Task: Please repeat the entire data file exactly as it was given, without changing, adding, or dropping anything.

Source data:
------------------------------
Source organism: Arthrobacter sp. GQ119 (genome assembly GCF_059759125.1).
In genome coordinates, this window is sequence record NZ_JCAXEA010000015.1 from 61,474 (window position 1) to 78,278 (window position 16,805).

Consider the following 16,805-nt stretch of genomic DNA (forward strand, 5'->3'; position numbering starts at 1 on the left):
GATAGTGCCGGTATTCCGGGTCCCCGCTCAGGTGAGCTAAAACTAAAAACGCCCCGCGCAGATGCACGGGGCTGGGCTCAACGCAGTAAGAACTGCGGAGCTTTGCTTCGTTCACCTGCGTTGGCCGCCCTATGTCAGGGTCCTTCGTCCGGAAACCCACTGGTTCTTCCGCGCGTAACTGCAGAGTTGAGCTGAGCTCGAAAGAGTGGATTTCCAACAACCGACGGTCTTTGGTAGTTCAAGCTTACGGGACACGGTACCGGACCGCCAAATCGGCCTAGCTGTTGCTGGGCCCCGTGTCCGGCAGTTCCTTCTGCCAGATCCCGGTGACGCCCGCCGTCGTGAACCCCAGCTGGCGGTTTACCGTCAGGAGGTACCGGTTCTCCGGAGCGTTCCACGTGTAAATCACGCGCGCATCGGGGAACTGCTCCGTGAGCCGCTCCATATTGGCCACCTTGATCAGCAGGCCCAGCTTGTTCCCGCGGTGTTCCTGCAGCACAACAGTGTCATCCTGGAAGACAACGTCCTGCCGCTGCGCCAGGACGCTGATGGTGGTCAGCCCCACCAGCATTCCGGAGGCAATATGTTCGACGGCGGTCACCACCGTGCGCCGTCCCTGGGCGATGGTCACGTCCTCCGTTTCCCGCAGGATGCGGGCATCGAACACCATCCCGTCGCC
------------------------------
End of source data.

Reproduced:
Source organism: Arthrobacter sp. GQ119 (genome assembly GCF_059759125.1).
In genome coordinates, this window is sequence record NZ_JCAXEA010000015.1 from 61,474 (window position 1) to 78,278 (window position 16,805).

Consider the following 16,805-nt stretch of genomic DNA (forward strand, 5'->3'; position numbering starts at 1 on the left):
GATAGTGCCGGTATTCCGGGTCCCCGCTCAGGTGAGCTAAAACTAAAAACGCCCCGCGCAGATGCACGGGGCTGGGCTCAACGCAGTAAGAACTGCGGAGCTTTGCTTCGTTCACCTGCGTTGGCCGCCCTATGTCAGGGTCCTTCGTCCGGAAACCCACTGGTTCTTCCGCGCGTAACTGCAGAGTTGAGCTGAGCTCGAAAGAGTGGATTTCCAACAACCGACGGTCTTTGGTAGTTCAAGCTTACGGGACACGGTACCGGACCGCCAAATCGGCCTAGCTGTTGCTGGGCCCCGTGTCCGGCAGTTCCTTCTGCCAGATCCCGGTGACGCCCGCCGTCGTGAACCCCAGCTGGCGGTTTACCGTCAGGAGGTACCGGTTCTCCGGAGCGTTCCACGTGTAAATCACGCGCGCATCGGGGAACTGCTCCGTGAGCCGCTCCATATTGGCCACCTTGATCAGCAGGCCCAGCTTGTTCCCGCGGTGTTCCTGCAGCACAACAGTGTCATCCTGGAAGACAACGTCCTGCCGCTGCGCCAGGACGCTGATGGTGGTCAGCCCCACCAGCATTCCGGAGGCAATATGTTCGACGGCGGTCACCACCGTGCGCCGTCCCTGGGCGATGGTCACGTCCTCCGTTTCCCGCAGGATGCGGGCATCGAACACCATCCCGTCGCC